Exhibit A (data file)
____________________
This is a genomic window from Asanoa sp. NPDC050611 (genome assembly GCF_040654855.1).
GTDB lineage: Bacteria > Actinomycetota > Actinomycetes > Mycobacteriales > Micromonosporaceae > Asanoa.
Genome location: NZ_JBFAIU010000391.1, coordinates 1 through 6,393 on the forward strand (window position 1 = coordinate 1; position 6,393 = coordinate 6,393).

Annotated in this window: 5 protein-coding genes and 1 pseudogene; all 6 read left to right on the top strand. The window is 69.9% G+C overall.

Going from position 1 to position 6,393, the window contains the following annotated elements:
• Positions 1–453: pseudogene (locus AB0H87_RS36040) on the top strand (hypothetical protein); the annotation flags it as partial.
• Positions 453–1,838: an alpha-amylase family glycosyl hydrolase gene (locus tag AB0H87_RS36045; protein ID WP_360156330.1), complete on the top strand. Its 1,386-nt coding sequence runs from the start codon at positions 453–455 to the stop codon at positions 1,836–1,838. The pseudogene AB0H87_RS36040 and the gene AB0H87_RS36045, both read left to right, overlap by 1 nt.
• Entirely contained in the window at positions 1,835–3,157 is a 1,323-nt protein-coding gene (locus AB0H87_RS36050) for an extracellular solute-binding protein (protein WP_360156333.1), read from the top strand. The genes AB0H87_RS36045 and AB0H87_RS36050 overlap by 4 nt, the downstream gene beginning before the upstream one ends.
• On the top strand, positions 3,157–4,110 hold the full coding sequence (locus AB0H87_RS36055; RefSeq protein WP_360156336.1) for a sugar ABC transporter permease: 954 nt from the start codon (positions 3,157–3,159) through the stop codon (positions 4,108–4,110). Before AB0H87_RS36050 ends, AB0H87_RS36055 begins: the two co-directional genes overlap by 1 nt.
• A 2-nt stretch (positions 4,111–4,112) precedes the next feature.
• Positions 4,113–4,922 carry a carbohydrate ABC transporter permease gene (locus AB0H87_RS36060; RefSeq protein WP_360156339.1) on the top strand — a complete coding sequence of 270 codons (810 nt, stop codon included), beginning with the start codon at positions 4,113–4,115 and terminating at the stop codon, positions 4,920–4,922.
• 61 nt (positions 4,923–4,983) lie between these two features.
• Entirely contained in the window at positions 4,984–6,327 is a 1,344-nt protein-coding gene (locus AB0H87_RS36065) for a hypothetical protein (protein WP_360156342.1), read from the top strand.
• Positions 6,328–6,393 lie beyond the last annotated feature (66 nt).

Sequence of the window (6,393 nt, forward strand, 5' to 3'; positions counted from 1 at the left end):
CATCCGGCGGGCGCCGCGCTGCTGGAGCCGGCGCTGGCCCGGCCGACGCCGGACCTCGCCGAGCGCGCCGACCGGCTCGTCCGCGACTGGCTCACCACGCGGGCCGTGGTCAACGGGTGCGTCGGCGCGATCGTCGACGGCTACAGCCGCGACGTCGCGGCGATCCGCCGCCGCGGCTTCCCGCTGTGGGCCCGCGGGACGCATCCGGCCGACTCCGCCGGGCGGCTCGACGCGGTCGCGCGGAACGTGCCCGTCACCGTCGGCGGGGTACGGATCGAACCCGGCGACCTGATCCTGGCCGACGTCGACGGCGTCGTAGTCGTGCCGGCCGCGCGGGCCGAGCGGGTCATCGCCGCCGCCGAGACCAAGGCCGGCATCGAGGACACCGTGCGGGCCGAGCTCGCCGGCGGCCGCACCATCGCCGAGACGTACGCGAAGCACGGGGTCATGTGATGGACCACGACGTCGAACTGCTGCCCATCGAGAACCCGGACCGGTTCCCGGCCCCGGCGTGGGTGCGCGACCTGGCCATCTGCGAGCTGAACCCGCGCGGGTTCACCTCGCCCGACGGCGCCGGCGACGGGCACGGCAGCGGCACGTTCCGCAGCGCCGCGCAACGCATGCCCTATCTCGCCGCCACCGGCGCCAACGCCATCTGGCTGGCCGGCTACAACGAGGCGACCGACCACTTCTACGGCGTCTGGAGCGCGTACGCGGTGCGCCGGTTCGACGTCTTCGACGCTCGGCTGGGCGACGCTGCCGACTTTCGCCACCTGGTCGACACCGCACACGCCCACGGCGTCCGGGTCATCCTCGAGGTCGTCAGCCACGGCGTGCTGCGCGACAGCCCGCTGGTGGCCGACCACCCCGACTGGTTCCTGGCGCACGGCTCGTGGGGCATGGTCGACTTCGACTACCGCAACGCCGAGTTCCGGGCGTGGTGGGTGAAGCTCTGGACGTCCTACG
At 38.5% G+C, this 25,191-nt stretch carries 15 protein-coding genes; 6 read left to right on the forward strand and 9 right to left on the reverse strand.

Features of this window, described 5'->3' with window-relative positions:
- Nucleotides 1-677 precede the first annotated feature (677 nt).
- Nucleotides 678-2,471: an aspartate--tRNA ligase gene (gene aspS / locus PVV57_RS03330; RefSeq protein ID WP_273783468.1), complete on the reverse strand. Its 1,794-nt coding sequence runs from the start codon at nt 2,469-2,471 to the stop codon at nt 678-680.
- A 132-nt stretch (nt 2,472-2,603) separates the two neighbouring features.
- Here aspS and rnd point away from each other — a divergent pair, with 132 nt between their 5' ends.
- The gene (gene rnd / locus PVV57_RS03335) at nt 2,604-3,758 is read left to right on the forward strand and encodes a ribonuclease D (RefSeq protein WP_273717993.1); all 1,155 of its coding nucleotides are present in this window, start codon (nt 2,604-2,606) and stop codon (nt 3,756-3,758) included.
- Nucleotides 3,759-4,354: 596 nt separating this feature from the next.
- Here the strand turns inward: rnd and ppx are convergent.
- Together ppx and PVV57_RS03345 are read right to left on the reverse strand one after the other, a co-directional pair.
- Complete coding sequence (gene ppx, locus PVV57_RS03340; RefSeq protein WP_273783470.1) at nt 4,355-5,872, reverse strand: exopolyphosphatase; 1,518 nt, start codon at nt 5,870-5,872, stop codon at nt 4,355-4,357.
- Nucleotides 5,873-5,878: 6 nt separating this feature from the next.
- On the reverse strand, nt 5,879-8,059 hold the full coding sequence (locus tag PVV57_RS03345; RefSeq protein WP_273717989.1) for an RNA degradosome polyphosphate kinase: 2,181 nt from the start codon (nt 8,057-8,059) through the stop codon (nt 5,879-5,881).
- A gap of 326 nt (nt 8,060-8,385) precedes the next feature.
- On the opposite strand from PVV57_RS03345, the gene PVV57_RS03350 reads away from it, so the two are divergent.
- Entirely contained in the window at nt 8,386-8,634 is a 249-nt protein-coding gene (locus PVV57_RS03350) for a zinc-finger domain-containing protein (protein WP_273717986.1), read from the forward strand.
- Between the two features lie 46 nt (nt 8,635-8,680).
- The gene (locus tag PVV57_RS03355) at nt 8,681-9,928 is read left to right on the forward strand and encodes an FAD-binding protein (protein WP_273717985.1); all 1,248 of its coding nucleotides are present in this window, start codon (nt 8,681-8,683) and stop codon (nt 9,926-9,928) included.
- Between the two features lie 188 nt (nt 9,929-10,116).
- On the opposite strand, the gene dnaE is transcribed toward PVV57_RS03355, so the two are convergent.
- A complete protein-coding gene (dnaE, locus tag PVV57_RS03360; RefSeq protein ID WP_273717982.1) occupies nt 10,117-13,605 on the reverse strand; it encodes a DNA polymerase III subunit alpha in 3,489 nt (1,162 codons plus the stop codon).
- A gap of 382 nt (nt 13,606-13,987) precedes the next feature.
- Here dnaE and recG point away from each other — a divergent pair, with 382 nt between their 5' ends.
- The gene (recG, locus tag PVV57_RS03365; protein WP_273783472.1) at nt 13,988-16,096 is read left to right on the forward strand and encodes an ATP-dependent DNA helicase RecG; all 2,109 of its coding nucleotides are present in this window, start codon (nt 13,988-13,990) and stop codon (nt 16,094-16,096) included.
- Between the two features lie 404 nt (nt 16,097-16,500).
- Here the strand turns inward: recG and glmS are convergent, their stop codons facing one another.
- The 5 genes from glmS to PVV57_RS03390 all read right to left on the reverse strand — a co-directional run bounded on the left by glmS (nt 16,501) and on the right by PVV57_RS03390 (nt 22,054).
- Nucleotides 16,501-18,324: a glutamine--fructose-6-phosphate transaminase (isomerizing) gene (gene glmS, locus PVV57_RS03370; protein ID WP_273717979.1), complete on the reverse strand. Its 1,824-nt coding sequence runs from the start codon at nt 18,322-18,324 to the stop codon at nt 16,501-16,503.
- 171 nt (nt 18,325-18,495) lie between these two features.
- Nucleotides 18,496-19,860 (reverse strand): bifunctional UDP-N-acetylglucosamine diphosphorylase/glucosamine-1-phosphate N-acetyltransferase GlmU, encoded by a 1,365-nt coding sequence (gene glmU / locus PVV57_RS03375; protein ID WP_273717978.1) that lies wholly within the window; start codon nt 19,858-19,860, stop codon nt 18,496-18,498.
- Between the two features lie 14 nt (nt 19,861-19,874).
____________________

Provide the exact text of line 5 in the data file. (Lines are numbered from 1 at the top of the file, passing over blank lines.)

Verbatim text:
Going from position 1 to position 6,393, the window contains the following annotated elements: